Plenty of intermingling has complicated the issue, but for the most part, western Ukraine is mostly ethnically Ukrainian, speaks Ukrainian, and favors closer ties to Europe, and eventual EU membership. Eastern Ukraine (including Crimea) is mostly ethnically Russian, speaks Russian, and favors closer ties to Russia.
Lviv town square, Lviv, Ukraine
This is Lviv, where Ukrainian culture is on proud display, and utterly distinct from Ukraine’s Russian influences.
What’s more, Crimea actually did belong to Russia, until 1954, when the head of the Soviet Union simply transferred Crimea from Russia to Ukraine. When the Soviet Union collapsed, the Russian population in Crimea (and the rest of Ukraine) suddenly found themselves in a brand new country, and Russians inside and out lamented the loss of this beloved region, and sometimes yearned for its return.
Ukraine’s political, cultural, and linguistic divisions have prompted calls for partition, which would split the country approximately in half, along the contours of the Dnieper River. Western Ukraine would retain the title of Ukraine, and the eastern half could pursue its own interests. It sounds like a tidy solution, but partition would not be without its own problems.
Ironically, Russia’s invasion of Crimea will obviously make Ukraine even more distrustful of Russia, as well as demographically less Russian, which means its political future will see it drift further and further away from Russia. If Russia’s goal was to keep Ukraine as an ally or puppet state, they have already failed.
What happens to the Tatars?
A significant part of the reason Crimea has become predominantly Russian is that Stalin decided to ethnically cleanse the region of the Crimean Tatars, who had been the native inhabitants of the peninsula since the middle ages. Stalin deported each and every one of them to Uzbekistan, where half of them died.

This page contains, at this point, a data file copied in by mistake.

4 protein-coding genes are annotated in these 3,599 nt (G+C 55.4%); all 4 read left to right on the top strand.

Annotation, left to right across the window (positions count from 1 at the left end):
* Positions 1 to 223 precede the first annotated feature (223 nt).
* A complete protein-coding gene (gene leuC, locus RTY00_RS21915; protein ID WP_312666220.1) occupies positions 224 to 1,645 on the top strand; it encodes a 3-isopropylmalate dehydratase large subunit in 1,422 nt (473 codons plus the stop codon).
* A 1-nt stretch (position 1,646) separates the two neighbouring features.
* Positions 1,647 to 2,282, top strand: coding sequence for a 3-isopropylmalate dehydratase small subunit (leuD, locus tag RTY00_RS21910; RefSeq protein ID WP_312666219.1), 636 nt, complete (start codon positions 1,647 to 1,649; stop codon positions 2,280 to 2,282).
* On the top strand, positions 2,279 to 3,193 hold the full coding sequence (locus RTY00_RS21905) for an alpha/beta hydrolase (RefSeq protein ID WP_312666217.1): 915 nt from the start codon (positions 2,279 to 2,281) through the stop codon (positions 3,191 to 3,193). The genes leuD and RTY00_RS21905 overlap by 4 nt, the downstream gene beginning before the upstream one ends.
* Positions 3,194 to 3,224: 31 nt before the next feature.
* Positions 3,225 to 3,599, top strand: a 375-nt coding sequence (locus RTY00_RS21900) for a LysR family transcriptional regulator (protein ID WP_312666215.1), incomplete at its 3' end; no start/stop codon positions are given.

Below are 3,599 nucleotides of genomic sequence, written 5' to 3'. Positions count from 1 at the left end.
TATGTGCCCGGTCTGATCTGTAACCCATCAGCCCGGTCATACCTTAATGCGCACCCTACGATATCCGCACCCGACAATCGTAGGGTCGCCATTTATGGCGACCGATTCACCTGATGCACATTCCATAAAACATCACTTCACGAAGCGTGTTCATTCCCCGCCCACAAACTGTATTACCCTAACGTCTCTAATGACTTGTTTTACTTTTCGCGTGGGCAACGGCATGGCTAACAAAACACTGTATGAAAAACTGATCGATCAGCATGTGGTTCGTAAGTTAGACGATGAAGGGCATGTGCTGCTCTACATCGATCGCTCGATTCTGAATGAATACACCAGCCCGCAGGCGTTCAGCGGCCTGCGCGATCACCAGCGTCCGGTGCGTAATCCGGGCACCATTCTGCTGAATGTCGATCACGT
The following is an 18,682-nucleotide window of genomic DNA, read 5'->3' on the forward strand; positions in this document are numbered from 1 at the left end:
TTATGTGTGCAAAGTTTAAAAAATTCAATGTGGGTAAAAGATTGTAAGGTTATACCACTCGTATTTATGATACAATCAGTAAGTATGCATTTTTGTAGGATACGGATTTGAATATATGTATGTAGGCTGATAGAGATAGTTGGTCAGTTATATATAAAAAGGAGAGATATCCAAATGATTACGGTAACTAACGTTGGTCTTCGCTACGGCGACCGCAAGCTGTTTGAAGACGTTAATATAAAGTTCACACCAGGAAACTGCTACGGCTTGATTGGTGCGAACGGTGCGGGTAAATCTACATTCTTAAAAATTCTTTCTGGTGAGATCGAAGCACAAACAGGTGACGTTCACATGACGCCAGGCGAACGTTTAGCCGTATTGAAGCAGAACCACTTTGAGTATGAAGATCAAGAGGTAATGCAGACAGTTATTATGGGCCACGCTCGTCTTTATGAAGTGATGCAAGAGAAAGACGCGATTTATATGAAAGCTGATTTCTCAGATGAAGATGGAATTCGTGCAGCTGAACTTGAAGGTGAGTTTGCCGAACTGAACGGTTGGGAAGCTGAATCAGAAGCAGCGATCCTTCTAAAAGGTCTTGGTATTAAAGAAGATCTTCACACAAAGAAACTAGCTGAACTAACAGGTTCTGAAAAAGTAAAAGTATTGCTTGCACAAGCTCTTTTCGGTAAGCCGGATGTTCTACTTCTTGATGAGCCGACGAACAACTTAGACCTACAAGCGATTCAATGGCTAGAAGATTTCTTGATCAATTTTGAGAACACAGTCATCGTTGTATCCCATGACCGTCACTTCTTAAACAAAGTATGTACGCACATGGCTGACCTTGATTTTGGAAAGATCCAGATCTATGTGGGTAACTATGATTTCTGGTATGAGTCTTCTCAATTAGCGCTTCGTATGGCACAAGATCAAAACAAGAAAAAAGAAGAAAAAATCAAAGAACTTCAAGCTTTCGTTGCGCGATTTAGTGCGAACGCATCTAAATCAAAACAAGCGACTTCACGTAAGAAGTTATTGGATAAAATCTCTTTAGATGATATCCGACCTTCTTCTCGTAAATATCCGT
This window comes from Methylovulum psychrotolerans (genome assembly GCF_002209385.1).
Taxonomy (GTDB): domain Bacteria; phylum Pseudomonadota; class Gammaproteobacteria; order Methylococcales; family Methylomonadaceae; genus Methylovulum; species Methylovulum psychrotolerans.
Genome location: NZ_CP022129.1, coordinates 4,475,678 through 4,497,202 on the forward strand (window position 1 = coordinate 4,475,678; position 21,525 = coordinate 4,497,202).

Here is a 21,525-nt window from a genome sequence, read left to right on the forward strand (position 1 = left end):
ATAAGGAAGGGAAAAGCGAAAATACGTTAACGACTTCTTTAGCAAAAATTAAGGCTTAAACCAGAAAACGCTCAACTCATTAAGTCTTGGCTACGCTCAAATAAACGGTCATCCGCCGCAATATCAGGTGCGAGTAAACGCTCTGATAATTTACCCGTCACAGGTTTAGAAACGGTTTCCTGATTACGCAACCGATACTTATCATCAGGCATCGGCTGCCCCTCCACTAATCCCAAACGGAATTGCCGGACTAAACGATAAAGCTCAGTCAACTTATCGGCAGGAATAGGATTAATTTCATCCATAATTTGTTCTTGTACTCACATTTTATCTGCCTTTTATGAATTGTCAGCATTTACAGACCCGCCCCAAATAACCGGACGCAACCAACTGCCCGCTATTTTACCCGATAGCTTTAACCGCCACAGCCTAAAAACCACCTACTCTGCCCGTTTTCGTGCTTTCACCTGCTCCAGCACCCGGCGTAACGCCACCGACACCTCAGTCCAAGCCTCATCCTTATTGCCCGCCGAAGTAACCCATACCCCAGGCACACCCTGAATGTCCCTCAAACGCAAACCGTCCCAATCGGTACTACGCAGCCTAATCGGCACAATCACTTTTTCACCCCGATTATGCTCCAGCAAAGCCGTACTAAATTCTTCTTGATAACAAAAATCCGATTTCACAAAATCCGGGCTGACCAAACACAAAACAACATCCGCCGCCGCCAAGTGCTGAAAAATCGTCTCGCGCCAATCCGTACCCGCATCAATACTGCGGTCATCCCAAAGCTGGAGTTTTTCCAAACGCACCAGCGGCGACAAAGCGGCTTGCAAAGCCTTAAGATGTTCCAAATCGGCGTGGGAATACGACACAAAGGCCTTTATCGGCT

Kul-Sharif Mosque, Kazan, Russia
Russia’s Tatar heritage is on full display in Kazan, capital of Tatarstan, where the Kul-Sharif Mosque is the centerpiece of town.
After the collapse of the Soviet Union, they were allowed to return home. Crimea is now home to 250,000 Crimean Tatars, who form about 12% of its population. As you might imagine, they are adamantly opposed to Russian annexation.
To complicate matters even further, Russia itself is also home to millions of Tatars, particularly in the region known as Tatarstan, despite a certain amount of ethnic divergence. Imagine how this would play out if Russia were to violently crack down on Crimean Tatar protests.
So what now for Crimea?
Crimea is probably going to become part of Russia. And no one can do anything to stop it.
Russia has already proven that it’s willing to use force, while Ukraine, Europe, and the US have already proven they are willing to do nothing but voice their disapproval. Talk of sanctions has emerged, but does anyone see Russia going home empty-handed because of a few sanctions? Me neither.
Since a referendum would likely result in Crimea’s majority Russian population voting in favor of Russian allegiance, and since Russia and Ukraine have already seen plenty of pro-Russian vote rigging, I think the vote might as well not even take place. Ukraine won’t be capable of retaliating militarily, and since Ukraine isn’t part of NATO, no one else will bother with military intervention. It’s over.
Allegations have already emerged that Russia is digging up the natural land bridge between Ukraine and Crimea, cutting the peninsula off from the mainland, after which it will become entirely dependent on Russia.